Analyze critically the community initiatives and/or readiness to participate in sustainable tourism development by identifying the existent tools to develop and aid sustainable tourism by Identifying what methods are being used to promote the destination. Examine the existent use of applications Web 2.0 such as, collaborative trip planning tools and social networks in the Archipelago and analyze how they shape the tourist perception on the destination and if they encourage sustainability.

sampling. The convenience factor was that through industry professionals in other fields in Colombia, the researcher could then get in contact with more industry professionals in the Archipelago to then be able to use stratified purposeful sampling selecting respondents representative to the tourism industry in the Archipelago of San Andrés and Old Providencia. This potential sample was then sent an e-mail with a petition to be part of the research with limited information of what the research was on but giving information about the way the researcher got their contact. Other than that the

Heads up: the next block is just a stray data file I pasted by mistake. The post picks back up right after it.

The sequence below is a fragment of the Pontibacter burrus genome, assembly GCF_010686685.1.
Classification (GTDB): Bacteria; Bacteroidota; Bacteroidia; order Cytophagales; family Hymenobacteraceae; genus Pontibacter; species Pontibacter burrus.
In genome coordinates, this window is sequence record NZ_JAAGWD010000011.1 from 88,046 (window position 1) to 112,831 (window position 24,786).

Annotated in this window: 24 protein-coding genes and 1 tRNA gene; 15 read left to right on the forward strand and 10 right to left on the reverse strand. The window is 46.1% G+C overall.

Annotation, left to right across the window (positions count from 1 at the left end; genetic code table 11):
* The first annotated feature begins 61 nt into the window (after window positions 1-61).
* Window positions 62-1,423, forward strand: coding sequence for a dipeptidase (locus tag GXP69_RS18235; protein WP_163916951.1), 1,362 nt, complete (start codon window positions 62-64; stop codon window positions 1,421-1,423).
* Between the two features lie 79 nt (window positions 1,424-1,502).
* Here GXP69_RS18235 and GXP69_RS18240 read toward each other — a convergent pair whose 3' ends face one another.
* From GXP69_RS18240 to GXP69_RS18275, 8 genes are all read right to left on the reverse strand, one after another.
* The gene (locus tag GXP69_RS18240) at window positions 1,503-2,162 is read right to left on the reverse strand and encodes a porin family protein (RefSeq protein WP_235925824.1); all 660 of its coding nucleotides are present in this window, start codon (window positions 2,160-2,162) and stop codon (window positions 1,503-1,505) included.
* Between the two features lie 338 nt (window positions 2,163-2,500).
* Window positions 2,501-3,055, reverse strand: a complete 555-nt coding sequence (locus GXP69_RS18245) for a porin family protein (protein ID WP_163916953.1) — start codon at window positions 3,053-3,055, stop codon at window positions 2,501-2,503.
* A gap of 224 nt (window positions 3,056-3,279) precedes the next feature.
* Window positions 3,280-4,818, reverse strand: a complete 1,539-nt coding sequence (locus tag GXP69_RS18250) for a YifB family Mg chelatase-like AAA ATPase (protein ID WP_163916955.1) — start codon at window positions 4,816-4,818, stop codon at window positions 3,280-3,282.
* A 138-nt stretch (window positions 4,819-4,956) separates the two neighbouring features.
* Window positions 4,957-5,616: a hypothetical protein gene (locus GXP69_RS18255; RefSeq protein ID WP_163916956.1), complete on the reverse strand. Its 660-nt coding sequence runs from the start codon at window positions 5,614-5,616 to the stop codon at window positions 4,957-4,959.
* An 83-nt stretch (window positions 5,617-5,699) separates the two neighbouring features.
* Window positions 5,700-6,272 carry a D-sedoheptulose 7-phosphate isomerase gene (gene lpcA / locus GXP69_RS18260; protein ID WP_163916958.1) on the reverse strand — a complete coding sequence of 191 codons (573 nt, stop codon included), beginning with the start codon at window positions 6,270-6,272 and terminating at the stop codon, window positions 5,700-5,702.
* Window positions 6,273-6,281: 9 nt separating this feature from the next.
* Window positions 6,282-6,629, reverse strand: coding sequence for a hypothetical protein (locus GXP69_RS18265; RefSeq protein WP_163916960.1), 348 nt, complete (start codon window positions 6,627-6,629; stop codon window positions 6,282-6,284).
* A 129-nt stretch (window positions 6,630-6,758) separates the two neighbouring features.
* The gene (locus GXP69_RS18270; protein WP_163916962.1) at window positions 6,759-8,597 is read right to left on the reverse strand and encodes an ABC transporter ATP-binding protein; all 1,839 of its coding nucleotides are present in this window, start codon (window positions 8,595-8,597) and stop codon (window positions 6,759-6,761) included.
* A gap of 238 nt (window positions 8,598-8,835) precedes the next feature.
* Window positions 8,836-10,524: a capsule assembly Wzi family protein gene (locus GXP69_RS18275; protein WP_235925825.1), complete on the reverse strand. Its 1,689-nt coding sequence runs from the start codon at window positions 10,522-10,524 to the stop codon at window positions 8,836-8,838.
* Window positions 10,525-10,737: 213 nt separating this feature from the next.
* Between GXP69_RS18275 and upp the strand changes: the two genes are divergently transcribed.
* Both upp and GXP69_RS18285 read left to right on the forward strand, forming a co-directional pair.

Primary Data collection

only information was the mention of the Archipelago and that it was part of a dissertation

The chosen method of primary data collection was in depth interviews with local stakeholders of the tourism industry and related areas in San Andrés, Old Providencia and Santa Catalina.

research. People who responded to the initial email were then e-mailed back and asked to take part in an interview and asked for an appointment either by phone or by Skype.

The research prior interviews started with a desk

The interviews were initially going to be

study research which included existing literature,

conducted by February, however, it was

case studies and several official government

necessary to allow more time as interviewees

documents and other relevant research material

had to be contacted several times to conceal an

conducted in the field to then be able to design

appointment and adding to availability issues

the questions relevant to the topic and with a